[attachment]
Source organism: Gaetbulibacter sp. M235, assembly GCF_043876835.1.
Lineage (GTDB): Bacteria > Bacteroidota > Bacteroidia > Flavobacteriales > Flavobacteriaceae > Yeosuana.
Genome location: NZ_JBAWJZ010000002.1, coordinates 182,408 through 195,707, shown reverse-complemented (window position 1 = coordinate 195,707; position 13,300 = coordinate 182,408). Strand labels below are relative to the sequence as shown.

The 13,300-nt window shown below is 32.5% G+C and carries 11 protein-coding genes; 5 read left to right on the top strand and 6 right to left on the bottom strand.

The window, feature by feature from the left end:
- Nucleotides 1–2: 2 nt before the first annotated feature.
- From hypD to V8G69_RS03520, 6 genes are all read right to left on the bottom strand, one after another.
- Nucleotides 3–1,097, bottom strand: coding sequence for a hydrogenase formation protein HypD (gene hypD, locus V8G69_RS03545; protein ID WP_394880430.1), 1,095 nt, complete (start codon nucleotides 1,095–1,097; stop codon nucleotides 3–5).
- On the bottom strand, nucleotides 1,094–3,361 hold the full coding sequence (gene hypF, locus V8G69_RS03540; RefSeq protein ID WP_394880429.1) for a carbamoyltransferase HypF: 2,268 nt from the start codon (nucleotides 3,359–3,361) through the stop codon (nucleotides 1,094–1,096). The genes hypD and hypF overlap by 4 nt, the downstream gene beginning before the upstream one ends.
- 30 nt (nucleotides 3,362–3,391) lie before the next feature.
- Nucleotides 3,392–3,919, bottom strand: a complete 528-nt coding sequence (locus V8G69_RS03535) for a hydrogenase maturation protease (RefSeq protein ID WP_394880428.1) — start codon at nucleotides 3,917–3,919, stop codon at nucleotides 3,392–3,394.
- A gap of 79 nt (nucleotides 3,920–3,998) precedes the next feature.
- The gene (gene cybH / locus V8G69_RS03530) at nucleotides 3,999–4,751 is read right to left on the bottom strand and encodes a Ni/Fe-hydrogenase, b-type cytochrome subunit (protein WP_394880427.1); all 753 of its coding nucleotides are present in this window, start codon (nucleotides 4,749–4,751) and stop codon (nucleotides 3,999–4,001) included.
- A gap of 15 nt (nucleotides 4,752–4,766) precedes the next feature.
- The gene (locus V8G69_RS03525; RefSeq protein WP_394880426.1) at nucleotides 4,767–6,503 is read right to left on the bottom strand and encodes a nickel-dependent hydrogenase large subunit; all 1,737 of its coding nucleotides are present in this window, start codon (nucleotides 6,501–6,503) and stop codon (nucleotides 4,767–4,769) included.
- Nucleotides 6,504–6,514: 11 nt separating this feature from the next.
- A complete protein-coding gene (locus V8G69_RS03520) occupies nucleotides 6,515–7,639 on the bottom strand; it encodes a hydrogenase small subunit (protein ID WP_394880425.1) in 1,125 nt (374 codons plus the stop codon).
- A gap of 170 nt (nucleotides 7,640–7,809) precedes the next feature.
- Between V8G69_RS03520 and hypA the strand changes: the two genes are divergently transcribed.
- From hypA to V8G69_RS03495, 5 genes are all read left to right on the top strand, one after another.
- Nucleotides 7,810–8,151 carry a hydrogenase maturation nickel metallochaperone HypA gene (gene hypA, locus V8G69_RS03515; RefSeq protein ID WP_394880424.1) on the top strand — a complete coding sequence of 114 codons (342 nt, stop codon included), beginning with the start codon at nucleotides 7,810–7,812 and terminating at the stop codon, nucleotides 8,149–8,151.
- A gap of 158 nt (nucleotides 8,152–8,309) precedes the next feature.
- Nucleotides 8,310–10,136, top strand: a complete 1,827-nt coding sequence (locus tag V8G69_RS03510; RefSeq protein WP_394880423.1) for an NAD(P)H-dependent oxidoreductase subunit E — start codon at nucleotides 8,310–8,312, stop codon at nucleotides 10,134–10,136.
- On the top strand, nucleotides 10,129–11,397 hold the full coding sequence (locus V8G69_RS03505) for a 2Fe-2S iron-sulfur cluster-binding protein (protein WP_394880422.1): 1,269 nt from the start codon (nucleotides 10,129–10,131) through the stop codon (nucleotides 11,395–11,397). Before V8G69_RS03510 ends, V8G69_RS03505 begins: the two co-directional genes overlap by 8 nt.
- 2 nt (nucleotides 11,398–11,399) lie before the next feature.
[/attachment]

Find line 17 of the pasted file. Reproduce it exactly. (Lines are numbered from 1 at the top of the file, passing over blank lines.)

- A complete protein-coding gene (locus V8G69_RS03520) occupies nucleotides 6,515–7,639 on the bottom strand; it encodes a hydrogenase small subunit (protein ID WP_394880425.1) in 1,125 nt (374 codons plus the stop codon).